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Internet Gambling, Health, Smoking and Alcohol Use: Findings from the 2007 British Gambling Prevalence Survey

by:
Bob Erens, Mark Griffiths, Jim Orford, Kerry Sproston, Heather Wardle

This study provides analysis of a representative national sample of Internet gamblers. Using participant data from the 2007 British Gambling Prevalence Survey (n = 9003 adults aged 16 years and over), all participants who had gambled online, bet online, and/or who had used a betting exchange in the last 12 months (6% of the total sample) were compared with all other gamblers who had not gambled via the Internet (62% of the sample). Results showed that Internet gambling and non-Internet gambling had a significant association with smoking (nicotine) and drinking (alcohol). Self-reported general health status was not significantly associated with Internet gambling but was significantly associated with offline gambling. Analysis of DSM-IV scores showed that problem gambling prevalence rate was significantly higher among Internet gamblers than non-Internet gamblers (5% versus 0.5%) and that Internet gamblers were significantly more likely to endorse individual DSM-IV items compared to non-Internet gamblers.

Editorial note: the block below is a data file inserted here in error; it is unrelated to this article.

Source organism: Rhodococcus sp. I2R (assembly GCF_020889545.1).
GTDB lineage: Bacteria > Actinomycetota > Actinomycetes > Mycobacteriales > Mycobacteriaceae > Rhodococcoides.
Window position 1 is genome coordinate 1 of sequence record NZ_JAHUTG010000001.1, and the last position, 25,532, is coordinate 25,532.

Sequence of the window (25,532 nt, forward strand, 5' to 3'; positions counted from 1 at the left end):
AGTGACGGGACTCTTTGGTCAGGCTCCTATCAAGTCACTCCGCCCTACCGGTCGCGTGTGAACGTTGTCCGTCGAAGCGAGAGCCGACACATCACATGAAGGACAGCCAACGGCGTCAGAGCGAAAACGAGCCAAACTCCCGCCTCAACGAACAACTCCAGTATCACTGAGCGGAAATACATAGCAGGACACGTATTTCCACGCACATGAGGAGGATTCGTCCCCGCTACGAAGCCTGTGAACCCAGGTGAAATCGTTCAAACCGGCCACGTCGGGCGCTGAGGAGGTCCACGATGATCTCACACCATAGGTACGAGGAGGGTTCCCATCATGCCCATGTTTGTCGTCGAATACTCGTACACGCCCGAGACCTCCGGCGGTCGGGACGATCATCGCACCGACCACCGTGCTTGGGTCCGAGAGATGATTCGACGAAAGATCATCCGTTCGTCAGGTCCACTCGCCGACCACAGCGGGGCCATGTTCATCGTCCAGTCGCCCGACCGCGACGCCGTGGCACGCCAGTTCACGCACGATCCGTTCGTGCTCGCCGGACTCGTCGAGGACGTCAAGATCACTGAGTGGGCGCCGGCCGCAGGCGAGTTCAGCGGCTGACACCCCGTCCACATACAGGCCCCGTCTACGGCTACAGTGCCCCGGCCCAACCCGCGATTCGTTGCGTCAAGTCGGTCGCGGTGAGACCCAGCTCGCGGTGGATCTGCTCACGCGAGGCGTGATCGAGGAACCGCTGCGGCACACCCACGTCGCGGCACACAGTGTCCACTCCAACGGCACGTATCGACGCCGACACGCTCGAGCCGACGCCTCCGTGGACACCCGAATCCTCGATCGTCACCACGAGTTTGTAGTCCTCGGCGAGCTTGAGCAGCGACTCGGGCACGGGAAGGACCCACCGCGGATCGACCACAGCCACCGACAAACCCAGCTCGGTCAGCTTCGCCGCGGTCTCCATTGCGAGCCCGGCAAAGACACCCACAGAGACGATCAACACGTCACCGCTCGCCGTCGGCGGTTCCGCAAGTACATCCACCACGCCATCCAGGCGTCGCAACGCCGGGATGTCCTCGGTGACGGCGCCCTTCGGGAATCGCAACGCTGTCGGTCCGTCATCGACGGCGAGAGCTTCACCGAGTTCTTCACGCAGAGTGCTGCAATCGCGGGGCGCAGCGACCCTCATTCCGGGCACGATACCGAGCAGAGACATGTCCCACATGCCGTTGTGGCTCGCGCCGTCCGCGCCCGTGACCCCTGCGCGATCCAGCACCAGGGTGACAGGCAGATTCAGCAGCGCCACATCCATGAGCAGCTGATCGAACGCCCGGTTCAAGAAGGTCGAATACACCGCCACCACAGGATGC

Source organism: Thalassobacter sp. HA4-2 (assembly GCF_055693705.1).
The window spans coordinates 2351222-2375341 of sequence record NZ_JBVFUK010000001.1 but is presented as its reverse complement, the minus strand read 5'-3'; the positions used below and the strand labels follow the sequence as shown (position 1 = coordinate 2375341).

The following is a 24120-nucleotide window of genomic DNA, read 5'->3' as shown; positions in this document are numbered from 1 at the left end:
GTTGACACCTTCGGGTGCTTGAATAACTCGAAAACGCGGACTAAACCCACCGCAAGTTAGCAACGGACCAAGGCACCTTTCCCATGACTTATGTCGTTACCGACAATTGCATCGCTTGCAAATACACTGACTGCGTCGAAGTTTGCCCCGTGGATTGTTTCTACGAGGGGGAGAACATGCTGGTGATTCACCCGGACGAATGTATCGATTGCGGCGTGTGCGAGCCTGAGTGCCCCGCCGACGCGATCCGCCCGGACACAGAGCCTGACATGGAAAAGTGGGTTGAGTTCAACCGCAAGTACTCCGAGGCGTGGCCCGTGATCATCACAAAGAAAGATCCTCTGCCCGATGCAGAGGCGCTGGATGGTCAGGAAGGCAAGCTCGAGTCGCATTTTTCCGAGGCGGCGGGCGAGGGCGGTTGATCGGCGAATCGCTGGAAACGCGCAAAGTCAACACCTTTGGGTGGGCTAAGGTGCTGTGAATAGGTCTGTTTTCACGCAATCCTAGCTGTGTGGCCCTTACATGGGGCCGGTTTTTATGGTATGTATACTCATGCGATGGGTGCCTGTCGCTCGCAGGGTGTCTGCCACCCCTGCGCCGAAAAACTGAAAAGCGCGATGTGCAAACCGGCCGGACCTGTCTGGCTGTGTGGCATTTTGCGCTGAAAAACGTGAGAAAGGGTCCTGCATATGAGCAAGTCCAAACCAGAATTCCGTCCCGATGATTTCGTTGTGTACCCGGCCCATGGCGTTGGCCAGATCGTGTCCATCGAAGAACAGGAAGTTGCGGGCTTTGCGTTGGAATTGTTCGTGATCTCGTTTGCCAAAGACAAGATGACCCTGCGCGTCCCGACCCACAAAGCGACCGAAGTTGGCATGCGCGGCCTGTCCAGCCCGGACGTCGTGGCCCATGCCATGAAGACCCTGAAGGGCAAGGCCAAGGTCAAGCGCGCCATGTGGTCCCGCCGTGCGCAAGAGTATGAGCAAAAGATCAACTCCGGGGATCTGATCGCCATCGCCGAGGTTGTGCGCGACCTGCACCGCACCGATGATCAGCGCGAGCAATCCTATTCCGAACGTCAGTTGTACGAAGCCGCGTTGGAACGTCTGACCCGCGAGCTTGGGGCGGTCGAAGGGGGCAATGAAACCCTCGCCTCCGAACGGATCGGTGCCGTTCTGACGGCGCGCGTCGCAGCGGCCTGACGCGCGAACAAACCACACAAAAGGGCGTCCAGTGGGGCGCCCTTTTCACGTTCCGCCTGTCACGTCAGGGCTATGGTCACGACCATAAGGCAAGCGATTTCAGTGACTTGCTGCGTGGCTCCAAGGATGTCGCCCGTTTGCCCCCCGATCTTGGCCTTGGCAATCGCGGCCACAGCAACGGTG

related url
: https://springerlink3.metapress.com/content/24717w407j8j4...

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type
: article in journal •
published in
: 2009 •
publisher
: Springer •
is part of a publication
: International Journal of Mental Health and Addiction
keywords
: addiction, alcohol use, cigarette smoking, gambling, health, internet gambling, online gambling